After 20 years without speech, app gives Kevin 
his voice back

The Disabilities Trust, a leading national charity providing quality care and support for people with severe disabilities, is using new technology to help those in its care.

Kevin Beverley using an iPad at the Carlton daycare centre in Barnsley. The 55 year old who was left paralysed and brain damaged in a brutal attack today said it was "great" to be able to communicate for the first time in 20 years. PRESS ASSOCIATION Photo.
Kevin Beverley using an iPad at the Carlton daycare centre in Barnsley. The 55 year old who was left paralysed and brain damaged in a brutal attack today said it was "great" to be able to communicate for the first time in 20 years. PRESS ASSOCIATION Photo.

At the Carlton Resource Centre, in Barnsley, it has purchased two iPads as 
well as the Grid Player application, which allows a severely disabled person to string sentences together 
by pressing symbols and pictures on the computer.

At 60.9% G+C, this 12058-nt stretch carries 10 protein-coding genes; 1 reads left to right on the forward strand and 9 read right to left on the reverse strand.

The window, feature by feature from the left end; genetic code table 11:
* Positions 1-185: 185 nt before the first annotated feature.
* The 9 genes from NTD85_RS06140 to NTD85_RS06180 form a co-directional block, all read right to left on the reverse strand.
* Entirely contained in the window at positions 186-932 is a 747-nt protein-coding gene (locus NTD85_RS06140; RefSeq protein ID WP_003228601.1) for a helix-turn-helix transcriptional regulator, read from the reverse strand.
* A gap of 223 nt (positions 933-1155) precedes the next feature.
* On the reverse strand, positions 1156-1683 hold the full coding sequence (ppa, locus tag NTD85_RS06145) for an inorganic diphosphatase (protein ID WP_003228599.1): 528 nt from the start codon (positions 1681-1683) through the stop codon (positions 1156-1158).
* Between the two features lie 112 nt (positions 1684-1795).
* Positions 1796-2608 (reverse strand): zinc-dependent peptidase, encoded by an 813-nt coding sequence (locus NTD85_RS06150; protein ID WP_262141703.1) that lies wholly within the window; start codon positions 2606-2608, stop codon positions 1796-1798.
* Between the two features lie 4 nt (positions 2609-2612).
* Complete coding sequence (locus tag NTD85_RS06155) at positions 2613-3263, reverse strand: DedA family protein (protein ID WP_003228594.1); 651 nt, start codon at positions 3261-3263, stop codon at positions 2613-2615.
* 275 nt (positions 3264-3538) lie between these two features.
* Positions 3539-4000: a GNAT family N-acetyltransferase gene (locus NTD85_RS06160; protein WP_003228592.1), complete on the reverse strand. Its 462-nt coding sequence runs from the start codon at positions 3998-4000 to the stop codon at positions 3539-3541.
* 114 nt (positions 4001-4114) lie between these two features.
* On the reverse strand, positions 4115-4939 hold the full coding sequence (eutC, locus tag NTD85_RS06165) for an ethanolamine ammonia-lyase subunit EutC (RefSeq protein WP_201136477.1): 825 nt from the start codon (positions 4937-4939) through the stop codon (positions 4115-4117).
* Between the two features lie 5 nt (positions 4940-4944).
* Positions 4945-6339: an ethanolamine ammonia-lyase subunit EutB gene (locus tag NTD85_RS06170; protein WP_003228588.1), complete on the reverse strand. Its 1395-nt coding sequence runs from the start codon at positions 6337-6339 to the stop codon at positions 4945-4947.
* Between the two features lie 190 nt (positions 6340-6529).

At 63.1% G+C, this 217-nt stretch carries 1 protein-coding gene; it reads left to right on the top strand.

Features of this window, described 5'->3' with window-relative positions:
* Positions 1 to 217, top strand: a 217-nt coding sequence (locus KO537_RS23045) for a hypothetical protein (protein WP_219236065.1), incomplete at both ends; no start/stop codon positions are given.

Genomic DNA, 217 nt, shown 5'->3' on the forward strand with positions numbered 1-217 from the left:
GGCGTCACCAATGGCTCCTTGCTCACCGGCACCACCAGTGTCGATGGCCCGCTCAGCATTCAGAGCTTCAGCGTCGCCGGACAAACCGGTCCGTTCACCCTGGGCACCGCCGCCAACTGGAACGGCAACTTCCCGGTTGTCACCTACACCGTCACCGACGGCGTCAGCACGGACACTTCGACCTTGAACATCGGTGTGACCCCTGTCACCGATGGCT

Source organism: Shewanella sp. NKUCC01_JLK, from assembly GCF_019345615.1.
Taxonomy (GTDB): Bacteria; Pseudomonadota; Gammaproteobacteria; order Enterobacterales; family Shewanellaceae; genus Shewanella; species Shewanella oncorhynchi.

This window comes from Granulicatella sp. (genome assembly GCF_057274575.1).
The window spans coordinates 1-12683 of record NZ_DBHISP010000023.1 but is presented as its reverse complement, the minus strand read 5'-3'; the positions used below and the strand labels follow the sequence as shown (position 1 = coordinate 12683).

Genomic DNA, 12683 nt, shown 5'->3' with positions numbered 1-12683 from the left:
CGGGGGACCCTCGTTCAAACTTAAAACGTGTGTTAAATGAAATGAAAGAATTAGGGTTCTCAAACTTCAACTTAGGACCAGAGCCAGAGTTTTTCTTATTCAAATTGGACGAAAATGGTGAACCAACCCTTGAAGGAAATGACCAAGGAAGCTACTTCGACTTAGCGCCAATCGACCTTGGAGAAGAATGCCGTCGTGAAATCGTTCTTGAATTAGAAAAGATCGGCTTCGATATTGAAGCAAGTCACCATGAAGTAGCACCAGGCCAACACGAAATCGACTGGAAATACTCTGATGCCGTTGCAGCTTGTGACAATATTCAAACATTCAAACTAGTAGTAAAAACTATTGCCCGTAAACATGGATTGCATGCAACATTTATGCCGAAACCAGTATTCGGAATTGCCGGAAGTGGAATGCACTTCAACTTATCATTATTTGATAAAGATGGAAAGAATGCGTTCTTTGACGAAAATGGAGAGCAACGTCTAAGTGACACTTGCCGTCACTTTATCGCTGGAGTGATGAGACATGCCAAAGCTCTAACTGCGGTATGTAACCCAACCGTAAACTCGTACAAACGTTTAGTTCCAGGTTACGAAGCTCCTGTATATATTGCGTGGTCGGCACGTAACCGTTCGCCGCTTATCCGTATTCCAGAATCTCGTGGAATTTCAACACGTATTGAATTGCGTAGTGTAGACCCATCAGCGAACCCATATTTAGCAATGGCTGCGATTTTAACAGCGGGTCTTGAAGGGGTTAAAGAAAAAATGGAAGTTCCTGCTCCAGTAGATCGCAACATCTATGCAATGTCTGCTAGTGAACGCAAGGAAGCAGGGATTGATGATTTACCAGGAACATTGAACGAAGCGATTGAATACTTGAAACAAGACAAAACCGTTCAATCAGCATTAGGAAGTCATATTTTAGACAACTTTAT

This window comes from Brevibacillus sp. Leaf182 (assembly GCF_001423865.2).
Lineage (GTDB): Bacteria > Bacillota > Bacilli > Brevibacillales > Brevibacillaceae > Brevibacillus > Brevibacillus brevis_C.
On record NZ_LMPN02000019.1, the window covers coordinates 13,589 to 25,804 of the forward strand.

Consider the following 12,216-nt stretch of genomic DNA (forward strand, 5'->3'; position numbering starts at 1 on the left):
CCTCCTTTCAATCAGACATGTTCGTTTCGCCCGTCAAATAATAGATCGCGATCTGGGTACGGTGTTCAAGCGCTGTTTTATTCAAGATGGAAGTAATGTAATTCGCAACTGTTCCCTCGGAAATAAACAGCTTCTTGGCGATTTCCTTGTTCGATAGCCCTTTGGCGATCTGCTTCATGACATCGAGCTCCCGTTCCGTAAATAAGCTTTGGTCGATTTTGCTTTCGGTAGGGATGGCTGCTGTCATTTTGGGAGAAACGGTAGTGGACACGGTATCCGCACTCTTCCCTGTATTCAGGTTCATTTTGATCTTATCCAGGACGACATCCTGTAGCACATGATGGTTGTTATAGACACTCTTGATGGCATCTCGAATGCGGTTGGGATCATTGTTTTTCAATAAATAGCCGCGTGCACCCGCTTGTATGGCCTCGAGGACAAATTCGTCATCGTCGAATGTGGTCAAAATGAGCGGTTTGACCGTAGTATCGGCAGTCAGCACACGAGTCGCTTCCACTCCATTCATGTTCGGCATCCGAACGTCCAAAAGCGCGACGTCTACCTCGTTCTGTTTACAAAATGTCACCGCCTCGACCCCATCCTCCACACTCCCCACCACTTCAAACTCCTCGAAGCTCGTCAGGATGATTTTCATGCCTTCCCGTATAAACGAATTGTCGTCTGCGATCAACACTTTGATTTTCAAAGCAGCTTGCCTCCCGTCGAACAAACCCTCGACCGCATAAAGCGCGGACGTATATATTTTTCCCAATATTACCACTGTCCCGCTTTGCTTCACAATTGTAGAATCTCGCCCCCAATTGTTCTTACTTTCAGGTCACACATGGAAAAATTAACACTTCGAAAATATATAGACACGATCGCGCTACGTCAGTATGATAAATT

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The Disabilities Trust also plans to introduce eye scanners at each of its six Disability Lifestyle Services centres in England. The technology allows disabled users to communicate through a computer 
which tracks movement in people’s eyes.

The trust is in the process of trying to raise the £90,000 required to buy the life-changing equipment, 
which uses infrared technology enabling people with complex physical disabilities to operate a computer just using their eye movements.

Kevin Beverley using an iPad at the Carlton daycare centre in Barnsley. The 55 year old who was left paralysed and brain damaged in a brutal attack today said it was "great" to be able to communicate for the first time in 20 years. PRESS ASSOCIATION Photo.